Movie Review: Turbo Kid (François Simard, Anouk Whissell)

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CAPSULE: ROAD WARRIOR on BMX bikes. From the viewpoint of a 1980s-style SF film we see a cinematic adventure in 1997 after the coming great apocalypse. The Kid on one of the bikes gets military super-weapons and makes himself a super-hero. Together he and his newfound friends (a girl and a tall cowboy) are pitted against the evil Zeus who has a monopoly on all the local pure water. This Canadian/New Zealand production has a bright spirit and a lot of fun as it looks at what a mess we might make of the world and at The Kid who is setting things right. There are film references, strange people, mutant rats, robots, and nearly everything that makes post-Holocaust living fun. The team of François Simard, Anouk Whissell, and Yoann-Karl Whissell both write and direct the film. Rating: low +2 (-4 to +4) or 7/10

When TURBO KID starts you are no longer in the present year. You are back in the early 1980s watching a cheap post-apocalypse sci-fi film set in 1997. The main character—the Kid (played by Munro Chambers)—rides around in the only vehicles that seem to have survived the apocalypse, those little BMX bicycles. Figure that one out. This is a world where pure water is more precious than gold. And the most powerful man, who is also the most evil, is Zeus. Zeus holds onto his power by putting people into a juicer—like machine that takes all the water out of its victims and purifies it for safe drinking. Michael Ironside plays Zeus. And he might well have played Zeus if this film really had been made in the 1980s. The only man big enough to stop Zeus is not a man at all but a kid. But he is not just any kid. He is The Kid. This is a Mad Max back when he was only PO’ed. Coming with The Kid is his new girlfriend Apple (played by Laurence Leboeuf—who names a girl “Laurence?”). Much like the film itself Apple is irrepressible. Sadly for Chambers, off-the-wall Leboeuf steals every scene she is in.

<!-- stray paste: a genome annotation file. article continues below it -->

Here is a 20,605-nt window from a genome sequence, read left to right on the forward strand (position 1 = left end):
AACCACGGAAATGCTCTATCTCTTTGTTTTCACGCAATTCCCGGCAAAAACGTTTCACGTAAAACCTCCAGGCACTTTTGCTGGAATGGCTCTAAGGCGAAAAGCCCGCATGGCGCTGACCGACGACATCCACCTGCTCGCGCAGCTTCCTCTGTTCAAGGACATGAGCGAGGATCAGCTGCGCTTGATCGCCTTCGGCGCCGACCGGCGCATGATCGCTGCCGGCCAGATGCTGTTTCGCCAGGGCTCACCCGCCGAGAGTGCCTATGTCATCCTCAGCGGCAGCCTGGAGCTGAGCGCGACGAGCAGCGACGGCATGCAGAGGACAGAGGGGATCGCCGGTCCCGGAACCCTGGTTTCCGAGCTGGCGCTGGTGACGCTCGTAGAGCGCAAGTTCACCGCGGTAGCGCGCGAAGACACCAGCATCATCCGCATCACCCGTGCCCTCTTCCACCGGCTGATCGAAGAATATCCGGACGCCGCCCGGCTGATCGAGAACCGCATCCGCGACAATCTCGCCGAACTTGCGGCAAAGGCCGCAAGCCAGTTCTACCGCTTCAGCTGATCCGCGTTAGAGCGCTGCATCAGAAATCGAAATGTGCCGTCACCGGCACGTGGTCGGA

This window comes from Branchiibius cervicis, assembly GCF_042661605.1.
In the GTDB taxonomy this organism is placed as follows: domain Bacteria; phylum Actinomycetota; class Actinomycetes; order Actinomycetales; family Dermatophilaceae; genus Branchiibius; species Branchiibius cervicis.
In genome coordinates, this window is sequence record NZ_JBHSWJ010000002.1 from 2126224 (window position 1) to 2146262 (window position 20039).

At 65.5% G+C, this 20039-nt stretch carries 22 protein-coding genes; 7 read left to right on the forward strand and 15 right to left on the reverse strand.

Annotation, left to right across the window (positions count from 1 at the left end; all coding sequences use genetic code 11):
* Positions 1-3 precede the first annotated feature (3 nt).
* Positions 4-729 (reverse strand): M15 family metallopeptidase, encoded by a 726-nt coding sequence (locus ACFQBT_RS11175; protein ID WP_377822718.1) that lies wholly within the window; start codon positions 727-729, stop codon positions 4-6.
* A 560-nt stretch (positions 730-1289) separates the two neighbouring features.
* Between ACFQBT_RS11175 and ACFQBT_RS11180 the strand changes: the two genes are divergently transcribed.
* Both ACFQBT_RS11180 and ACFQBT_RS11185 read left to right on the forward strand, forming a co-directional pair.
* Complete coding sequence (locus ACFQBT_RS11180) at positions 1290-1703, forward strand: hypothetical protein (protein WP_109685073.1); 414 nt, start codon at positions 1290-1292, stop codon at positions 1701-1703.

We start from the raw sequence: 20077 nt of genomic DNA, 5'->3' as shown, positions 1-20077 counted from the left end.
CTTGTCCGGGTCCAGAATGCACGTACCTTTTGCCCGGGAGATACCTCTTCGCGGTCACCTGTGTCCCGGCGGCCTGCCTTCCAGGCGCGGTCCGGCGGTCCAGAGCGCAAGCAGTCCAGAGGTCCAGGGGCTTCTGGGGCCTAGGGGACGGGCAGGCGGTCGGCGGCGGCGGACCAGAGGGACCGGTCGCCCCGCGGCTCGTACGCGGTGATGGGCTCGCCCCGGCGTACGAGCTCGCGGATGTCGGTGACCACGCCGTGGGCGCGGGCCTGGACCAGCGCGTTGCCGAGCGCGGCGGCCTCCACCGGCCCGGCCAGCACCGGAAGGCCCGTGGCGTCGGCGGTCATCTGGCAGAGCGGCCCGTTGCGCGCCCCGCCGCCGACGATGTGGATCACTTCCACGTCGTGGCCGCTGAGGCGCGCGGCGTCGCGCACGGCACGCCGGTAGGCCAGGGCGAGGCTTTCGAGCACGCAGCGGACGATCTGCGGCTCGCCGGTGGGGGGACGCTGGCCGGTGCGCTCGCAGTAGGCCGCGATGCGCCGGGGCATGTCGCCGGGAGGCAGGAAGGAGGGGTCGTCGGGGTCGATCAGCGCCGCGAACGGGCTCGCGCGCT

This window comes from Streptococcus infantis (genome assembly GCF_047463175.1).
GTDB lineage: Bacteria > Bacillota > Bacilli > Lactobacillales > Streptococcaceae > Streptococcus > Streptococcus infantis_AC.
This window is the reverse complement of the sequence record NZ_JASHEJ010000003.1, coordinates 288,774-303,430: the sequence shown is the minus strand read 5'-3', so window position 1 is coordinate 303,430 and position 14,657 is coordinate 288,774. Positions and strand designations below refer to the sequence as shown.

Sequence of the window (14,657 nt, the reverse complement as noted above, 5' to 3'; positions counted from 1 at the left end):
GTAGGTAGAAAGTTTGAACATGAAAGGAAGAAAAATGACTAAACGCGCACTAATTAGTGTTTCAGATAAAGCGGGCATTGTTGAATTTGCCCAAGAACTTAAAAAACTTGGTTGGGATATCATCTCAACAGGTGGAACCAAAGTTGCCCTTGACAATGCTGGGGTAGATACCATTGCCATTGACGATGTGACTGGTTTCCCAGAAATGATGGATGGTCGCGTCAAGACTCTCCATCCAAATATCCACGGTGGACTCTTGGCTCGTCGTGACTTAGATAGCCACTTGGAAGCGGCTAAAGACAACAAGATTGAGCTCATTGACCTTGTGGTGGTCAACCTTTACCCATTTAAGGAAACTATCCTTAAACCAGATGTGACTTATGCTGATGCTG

If you look for them there are film references to all sorts of pop media. Film references go from Indiana Jones to SOYLENT GREEN to THE ELEPHANT MAN. And it is fun to see so many clichés recycled. The film is a little gory in a comic way as limbs are hacked off in fights and ridiculous fake looking stage blood spurts like from a lawn hose. But none of the gore looks remotely real and it is all in what may be your taste in fun. The special effects are not there to fool anybody. TURBO KID is campy fun as a reminder of the films kids liked some three decades ago. It has the magic to turn “are you kidding?” into “that was fun.” This film is better than it has any right to be. I rate it a low +2 on the -4 to +4 scale or 7/10.

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About Mark Leeper

Mark Leeper has had a near life-long love of mathematics, science fiction, and cinema. Together with his wife Evelyn he founded a science fiction club at AT&T Bell Laboratories. Since 1978 they have published a weekly newsletter for their club for which Mark writes a weekly column and about sixty film reviews a year, all of which are available on the Internet.